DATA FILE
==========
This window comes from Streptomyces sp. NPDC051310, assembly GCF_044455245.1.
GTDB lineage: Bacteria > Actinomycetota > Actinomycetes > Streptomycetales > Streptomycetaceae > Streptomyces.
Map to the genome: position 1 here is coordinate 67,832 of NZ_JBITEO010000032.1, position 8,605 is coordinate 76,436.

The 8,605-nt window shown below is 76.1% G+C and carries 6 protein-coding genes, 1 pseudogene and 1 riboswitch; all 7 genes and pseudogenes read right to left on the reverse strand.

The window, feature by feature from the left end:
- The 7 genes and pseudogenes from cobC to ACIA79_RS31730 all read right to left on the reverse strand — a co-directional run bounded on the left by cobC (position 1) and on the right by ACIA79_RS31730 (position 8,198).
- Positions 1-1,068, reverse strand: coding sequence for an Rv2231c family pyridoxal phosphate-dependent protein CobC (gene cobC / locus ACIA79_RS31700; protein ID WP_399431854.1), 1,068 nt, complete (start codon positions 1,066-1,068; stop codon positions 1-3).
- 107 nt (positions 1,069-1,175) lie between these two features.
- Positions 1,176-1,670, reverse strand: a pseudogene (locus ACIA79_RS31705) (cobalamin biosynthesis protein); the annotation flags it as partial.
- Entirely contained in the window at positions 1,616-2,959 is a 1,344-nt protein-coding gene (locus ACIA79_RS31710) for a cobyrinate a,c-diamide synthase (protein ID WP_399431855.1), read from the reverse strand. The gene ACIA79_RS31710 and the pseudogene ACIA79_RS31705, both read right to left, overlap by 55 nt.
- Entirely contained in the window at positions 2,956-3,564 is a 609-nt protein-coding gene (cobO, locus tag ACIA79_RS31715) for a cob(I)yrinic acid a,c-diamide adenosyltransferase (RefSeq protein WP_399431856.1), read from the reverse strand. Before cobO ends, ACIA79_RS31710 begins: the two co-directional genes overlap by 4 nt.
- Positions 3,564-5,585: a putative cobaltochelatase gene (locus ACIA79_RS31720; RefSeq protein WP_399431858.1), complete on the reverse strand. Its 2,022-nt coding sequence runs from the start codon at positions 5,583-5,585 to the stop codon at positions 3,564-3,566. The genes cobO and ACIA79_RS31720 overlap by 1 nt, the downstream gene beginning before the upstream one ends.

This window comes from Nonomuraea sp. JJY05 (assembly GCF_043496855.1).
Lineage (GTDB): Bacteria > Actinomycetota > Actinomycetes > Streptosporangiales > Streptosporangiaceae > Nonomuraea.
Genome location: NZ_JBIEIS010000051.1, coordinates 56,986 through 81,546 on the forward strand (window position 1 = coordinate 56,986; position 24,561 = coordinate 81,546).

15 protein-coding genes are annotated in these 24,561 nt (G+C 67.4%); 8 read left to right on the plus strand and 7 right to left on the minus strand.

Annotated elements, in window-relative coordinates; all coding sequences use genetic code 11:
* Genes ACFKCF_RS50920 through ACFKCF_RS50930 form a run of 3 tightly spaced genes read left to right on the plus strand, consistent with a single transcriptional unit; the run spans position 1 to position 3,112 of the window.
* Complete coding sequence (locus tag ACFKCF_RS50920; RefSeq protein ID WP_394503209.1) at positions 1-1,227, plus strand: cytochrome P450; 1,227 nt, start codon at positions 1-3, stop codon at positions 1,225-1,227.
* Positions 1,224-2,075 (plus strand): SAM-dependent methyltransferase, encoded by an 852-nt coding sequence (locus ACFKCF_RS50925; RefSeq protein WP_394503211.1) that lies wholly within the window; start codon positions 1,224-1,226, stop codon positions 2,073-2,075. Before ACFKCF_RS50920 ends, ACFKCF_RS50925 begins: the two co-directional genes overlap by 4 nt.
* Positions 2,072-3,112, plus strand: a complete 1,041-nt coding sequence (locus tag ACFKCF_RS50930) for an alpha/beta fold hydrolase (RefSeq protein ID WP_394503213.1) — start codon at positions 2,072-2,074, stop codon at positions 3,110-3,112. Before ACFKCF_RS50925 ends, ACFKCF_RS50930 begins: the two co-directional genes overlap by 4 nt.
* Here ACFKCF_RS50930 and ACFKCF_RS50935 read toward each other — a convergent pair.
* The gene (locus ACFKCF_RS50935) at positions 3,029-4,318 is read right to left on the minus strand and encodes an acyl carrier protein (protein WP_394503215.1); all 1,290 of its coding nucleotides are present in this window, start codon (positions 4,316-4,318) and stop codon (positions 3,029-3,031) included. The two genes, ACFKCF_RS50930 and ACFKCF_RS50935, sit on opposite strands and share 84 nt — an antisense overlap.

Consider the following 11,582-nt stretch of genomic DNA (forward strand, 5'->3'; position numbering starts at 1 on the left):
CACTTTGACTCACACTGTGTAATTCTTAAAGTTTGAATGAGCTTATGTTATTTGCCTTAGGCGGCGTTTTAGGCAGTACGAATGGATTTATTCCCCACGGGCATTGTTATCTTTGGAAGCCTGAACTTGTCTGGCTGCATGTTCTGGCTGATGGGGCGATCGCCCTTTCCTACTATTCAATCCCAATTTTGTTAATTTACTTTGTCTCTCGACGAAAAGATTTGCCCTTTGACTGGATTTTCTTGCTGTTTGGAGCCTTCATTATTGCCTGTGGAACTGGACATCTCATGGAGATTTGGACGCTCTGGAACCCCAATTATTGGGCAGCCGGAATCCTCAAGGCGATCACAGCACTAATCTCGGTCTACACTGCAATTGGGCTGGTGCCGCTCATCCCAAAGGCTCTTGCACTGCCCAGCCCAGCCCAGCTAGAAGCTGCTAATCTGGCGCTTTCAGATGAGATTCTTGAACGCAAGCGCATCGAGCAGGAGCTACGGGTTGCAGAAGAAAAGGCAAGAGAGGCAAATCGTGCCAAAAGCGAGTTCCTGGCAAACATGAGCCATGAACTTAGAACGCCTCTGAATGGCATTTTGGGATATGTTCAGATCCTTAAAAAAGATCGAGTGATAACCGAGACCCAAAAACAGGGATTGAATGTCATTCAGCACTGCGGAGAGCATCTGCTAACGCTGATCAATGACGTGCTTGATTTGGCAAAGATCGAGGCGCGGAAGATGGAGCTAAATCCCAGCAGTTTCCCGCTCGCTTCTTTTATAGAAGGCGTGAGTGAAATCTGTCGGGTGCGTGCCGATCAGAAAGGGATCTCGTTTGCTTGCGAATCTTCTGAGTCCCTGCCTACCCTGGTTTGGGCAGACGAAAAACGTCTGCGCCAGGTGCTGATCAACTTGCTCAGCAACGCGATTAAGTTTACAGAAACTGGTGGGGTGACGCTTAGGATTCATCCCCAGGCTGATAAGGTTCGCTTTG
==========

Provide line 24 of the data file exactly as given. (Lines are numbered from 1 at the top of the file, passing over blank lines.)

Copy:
Consider the following 11,582-nt stretch of genomic DNA (forward strand, 5'->3'; position numbering starts at 1 on the left):